40 DAYS (AND THE REST)The article: MILITARY TYRAINING SHOULD BE COMPULSORY AGAIN arrested my attention and the average between good times and bad times during my stint in the army.
This imprisonment lasted 9 months to the day. I embarked upon the army train as it was called then in Walvis bay and even before I was actually on the train I was referred to as a good-fer-nutting slapgat.and had to ride with that tag to Windhoek where the rest of the troepies-to-be filled the train with themselves and the bottle store. Others had a cache of pot, dagga, boom, zolle and other related nomenclature for recreation purposes as the larnies call it. This was June/July 1970. Intake.
It was noticed even then that booze and pot never mixed. Two gerooktes got into a fight and one broke a bottle and tried to amputate his own hand. The hand remained but the floor was a sea of blood. It sure was a job to staunch that river. We, mostly tiffies, were sent to Pretoria and then to Voortrekker Hoogte to the TDK camp. (Technical Services corps). That is where the action began. First day we were allocated an empty belly which felt like an eternity.
Through all the medicals and fitting oversized boots we were allocated a tent for 16 and sandwiches plus tea. Things were getting brighter. The army is a great place to make friends and enemies other than the ters as they were called then. We went through the usual boot camp rigmarole and there after allocated to the workshops where I done zilch for several weeks other than sitting around drinking tea. The staff sergeant was less interested. Most of the troepies were allocated to their home town after the basic training was completed. That parting was perhaps the most emotional and hardest in the army. Tears were surreptitiously wiped away because soldiers did not cry.
They knew they would never see their pals again but at least closer to home. I was returned to Walvis Bay and fortunately lived about 3km from the military camp. Weekend were usually a booze orgy at my home while my parents looked the other way.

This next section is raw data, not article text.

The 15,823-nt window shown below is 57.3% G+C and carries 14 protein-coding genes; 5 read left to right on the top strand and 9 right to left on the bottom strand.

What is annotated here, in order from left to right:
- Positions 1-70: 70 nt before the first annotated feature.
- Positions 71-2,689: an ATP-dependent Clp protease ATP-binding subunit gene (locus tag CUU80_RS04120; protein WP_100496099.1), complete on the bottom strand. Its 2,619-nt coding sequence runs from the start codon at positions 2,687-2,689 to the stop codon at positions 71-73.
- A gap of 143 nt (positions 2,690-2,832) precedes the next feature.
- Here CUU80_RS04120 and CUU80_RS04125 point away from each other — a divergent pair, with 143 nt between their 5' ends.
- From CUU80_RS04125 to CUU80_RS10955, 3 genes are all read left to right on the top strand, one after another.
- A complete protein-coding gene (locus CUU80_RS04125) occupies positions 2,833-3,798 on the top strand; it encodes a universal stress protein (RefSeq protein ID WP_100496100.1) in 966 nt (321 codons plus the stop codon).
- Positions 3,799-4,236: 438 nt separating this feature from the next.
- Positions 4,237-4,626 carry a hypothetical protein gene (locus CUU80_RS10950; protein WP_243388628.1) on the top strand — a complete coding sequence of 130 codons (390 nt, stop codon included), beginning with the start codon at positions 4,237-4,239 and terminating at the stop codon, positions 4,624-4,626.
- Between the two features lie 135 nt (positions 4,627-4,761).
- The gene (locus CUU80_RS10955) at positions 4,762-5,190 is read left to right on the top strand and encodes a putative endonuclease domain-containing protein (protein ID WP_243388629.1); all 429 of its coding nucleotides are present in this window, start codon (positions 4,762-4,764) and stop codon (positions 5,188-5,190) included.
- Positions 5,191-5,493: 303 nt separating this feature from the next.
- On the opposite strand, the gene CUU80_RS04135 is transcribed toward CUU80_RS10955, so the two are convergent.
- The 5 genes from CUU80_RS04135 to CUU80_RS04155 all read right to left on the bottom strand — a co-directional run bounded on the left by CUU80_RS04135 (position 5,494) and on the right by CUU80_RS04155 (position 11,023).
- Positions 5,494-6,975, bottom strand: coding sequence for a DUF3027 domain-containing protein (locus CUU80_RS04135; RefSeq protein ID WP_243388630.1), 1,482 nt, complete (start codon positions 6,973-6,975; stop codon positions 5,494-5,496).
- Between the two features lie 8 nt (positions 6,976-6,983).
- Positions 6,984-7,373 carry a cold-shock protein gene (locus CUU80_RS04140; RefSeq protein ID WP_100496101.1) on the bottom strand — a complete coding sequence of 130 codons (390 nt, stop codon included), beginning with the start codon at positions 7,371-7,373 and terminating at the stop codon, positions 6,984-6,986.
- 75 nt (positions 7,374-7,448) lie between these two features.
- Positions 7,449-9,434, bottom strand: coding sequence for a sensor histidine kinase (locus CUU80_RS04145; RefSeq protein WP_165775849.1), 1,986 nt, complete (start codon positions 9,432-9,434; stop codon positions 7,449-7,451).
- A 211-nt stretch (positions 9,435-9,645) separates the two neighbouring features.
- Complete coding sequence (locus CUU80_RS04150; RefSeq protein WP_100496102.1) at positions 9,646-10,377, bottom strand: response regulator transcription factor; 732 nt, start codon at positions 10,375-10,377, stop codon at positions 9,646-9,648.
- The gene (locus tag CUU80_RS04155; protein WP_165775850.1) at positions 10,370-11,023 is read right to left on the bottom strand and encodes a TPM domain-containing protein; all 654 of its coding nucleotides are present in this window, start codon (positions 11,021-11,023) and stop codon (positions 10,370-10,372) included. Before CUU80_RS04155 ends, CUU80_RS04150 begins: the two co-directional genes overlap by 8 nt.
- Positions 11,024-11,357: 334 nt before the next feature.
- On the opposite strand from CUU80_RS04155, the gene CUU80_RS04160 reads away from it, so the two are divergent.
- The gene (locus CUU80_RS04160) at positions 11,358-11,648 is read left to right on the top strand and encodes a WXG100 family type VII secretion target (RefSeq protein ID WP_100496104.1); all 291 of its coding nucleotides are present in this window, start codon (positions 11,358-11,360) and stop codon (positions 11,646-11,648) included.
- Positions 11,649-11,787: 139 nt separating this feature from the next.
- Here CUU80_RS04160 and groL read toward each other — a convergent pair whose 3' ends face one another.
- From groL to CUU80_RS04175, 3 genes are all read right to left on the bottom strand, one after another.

I became a one-liner which suited me well because it was now easier to get weekend passes and a bit more money. 2 liners and up were expected to work harder. One Friday evening a troepie friend and myself decided to paint the town red but our plans were nipped in the bud when we were discovered by the Mps. (It is difficult to hide an army haircut when wearing civvies.) After a sever dressing down we presented our weekend passes much to the chagrin of the MP.s Boozing continued in a private bar.
The army is a curious place: Yes, it did instil a sense of belonging. A feeling of camaraderie, personal fitness and a trust for your mates. And Yes one would jump into the river to save one of your mates. One lived in an atmosphere devoid of politics and other social evils. At times you did miss your parents and the old home town remains standing. You knew and understood why you were in the army despite the sergeants bombast during info. periods. You were taught to kill your enemy efficiently and doing so long enough made you more useful to the country.
OK well tiffies were mainly zat-gepla. As long as the beer lasted longer and Meadowlands was played on the ancient tape recorder. All was ok
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